The Arcade Fire’s first full length, Funeral, reached its height at the same time that the rest of the world started asking themselves, “What is Paul Martin putting in the water?” about Canadian music. Good old 2004. The band exploded the already healthy and somewhat envied Montreal music scene wide open on to the rest of the country and continent. Their sophomore album Neon Bible was much anticipated, though shrouded in mystery, as front-couple Win Butler and RÃ©gine Chassagne seemed to disappear deep into the Quebec winter while their band mates appeared in other increasingly successful projects in the likes of Final Fantasy and Bell Orchestre. This proceeding album was impressive and well received, though as one friend of mine quipped this week, it got ‘put into a pile with all the other bands I liked that had rediscovered Springsteen that year.’ And then it just stopped. It has been three years since Neon Bible, and I had all but convinced myself that the Butlers and Co. had finally retreated into the indefinite hermitdom that all musical wunderkinds are capable of.
When they were announced as headliners at Montreal’s Osheaga festival in late July I was ready to go as far as it took, if only to see them in a sweaty, irritating outdoor festival, maybe still during sunlight hours. When I was offered the chance to see AF in my own beloved Toronto, at one of the best venues we have to offer, it seemed like a cake walk. Arcade Fire at the Danforth Music Hall was worth every penny of the mere $40 it cost for a wristband, and worth every minute and cigarette consumed in the 2 hour wait in line to procure it.
The new songs will slay you. If you haven’t already found your ears to the relatively unannounced singles ‘Month of May’ and ‘The Suburbs’, you should (below!). The latter, which shares titles with the upcoming release, is a meandering swing song that will keep all the indie darlings slow-dancing. The former echoes the punk reemergence that many bands are grasping at this year. I left the show foreseeing the ghostly ‘Rococo’ (video below) as my favourite from the new album. The song perfectly encapsulates AF’s unreal talent at instrumentation, an inner torment that lies beneath most of their songs, and their knack at leaving you with crazy dreams. This was only heightened by the venue’s etherealness. Danforth Music Hall is the perfect home for the Arcade Fire. A cinema that is decrepit in all the right places, it echoes the band’s sound and aesthetic: a vintage elegance caught at the most beautiful moment of its decomposition.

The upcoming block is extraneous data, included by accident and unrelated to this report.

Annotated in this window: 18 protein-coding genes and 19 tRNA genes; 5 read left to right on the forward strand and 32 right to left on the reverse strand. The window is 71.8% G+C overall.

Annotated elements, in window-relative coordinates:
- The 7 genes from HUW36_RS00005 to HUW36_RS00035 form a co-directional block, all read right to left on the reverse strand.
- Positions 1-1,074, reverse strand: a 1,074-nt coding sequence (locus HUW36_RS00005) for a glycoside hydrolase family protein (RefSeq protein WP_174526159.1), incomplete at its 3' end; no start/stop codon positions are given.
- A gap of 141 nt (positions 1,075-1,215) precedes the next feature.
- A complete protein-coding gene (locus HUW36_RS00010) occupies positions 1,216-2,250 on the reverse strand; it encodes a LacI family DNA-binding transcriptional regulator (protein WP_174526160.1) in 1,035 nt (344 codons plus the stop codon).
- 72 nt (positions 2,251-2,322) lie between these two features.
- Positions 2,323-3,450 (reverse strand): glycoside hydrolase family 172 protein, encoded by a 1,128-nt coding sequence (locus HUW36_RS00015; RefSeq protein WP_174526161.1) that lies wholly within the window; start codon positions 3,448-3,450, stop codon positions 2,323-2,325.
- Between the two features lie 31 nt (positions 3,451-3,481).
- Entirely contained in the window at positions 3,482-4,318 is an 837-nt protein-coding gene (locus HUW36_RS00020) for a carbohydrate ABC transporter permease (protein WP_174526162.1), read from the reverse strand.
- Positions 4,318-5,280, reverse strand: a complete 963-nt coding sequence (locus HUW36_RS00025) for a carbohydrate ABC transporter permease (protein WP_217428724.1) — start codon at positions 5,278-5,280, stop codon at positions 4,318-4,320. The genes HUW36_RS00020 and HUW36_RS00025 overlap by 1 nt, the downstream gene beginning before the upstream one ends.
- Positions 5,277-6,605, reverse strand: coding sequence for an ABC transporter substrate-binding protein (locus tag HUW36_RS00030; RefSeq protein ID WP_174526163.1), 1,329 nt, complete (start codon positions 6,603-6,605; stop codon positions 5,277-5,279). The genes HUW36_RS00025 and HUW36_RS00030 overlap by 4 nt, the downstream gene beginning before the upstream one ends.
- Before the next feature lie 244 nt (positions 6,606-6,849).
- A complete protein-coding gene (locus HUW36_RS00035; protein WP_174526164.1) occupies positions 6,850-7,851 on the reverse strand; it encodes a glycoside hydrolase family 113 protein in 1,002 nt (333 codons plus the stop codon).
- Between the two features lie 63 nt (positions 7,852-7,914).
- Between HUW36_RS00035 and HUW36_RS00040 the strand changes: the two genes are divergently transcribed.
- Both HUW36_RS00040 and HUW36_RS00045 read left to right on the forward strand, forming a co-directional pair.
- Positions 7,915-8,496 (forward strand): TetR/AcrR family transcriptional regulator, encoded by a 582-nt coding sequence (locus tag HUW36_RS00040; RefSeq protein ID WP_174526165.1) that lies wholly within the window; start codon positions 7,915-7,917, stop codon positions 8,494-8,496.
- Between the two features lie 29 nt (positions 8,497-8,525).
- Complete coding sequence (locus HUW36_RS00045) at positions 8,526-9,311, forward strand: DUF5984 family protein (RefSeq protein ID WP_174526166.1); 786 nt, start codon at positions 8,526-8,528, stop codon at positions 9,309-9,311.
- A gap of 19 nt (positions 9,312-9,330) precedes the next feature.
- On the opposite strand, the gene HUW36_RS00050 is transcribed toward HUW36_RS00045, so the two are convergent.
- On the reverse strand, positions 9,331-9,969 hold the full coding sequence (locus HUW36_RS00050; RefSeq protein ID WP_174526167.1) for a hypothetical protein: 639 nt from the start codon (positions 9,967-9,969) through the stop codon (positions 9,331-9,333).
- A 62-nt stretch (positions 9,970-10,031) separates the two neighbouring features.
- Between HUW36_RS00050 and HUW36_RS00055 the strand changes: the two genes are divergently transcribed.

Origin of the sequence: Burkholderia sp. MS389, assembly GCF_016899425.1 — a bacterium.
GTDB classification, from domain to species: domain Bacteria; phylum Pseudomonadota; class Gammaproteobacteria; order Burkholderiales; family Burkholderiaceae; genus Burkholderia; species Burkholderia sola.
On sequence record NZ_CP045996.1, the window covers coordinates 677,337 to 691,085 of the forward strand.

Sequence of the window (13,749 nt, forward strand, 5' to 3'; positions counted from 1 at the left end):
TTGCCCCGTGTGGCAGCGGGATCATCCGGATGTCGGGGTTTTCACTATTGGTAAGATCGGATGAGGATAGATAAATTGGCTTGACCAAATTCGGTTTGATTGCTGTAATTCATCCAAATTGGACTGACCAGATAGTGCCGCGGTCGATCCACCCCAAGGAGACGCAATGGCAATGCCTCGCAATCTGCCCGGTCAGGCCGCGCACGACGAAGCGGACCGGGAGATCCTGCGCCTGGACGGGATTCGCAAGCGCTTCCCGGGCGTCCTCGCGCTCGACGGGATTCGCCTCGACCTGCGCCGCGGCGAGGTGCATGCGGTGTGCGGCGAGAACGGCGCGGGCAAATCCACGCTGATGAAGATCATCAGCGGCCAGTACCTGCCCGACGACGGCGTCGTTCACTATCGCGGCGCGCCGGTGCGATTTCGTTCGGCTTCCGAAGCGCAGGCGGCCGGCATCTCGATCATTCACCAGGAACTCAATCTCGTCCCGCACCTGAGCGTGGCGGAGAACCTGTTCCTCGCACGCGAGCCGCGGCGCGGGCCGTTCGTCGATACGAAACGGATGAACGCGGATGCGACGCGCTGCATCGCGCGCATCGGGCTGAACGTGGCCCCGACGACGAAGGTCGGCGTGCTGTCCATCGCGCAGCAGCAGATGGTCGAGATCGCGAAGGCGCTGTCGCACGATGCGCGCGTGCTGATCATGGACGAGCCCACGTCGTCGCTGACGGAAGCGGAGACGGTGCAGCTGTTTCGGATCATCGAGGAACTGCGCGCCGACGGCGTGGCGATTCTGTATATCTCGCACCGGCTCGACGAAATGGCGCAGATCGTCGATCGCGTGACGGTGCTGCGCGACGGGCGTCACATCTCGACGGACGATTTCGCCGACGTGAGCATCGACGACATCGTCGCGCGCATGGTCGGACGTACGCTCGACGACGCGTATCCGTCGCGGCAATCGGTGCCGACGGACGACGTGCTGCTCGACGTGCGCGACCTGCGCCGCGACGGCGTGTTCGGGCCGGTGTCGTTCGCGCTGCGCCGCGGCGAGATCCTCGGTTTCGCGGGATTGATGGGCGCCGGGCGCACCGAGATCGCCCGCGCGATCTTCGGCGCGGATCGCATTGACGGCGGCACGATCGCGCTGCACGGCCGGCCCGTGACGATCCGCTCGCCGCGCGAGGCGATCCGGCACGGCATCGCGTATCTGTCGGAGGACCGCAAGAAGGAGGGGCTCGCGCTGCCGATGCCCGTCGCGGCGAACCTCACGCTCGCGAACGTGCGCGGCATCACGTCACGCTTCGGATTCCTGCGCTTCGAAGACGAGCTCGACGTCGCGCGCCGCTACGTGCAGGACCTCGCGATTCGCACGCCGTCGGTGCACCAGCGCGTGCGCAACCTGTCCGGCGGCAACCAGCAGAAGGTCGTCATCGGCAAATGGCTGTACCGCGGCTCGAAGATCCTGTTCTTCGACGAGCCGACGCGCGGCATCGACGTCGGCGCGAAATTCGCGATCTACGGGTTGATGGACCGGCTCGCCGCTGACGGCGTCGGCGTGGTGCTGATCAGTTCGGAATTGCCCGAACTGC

Live, the newest songs sounded impeccable and tour-ready. The new album will be as strong, if not stronger, than their first. Its songs are individually quirky and well constructed, and even through the zigzagging of a live set list they compliment each other in a similar way to the diverse songs off of Funeral.
The crowd pleasers were inevitably ‘Wake Up’, ‘Neighbourhood #3 (Power Out)’ (heavy on the xylophone) and an encore rendition of ‘Rebellion (Lies)’ featuring Will Butler running laps around the stage until the song was over. ‘HaÃ¯ti’ was breathtaking. Regine sang to her homeland with a beautiful, tangible and renewed mournfulness. Her performance all night shined, in particular on lead accordion tearing up ‘No Cars Go’, and bouncing back and forth between keys and the band’s second drum set. And the kids! They were dancing! It was sweaty! I was proud of Toronto for holding it down and rising above-and-beyond the ‘cross-armed head nod’, especially when they were seeing a band of immense proportions so close to their faces.
I think that was just it. Commenting after the show, my friend noted that the Arcade Fire could probably have rocked us pretty hard on their upcoming Osheaga or Olympic Island festival shows, but it was the combination of such a far-reaching band in a venue that was on the brink of no longer containing them that made the nights at the Music Hall right. It was the power of a band that had developed to greatness and had come back to share it with a few hundred people. It drew us all in. I didn’t look away from the stage for a moment and I dare you to have even tried.
Arcade Fire’s third album ‘The Suburbs’ drops August 2nd in the UK and August 3rd in the US and Canada.[audio:Arcade Fire – The Suburbs.mp3]
Month of May
Neighborhood #1 (Tunnels)
City With No Children
No Cars Go
We Used to Wait
Neighborhood #3 (Power Out)
Ready to Start
– Encore –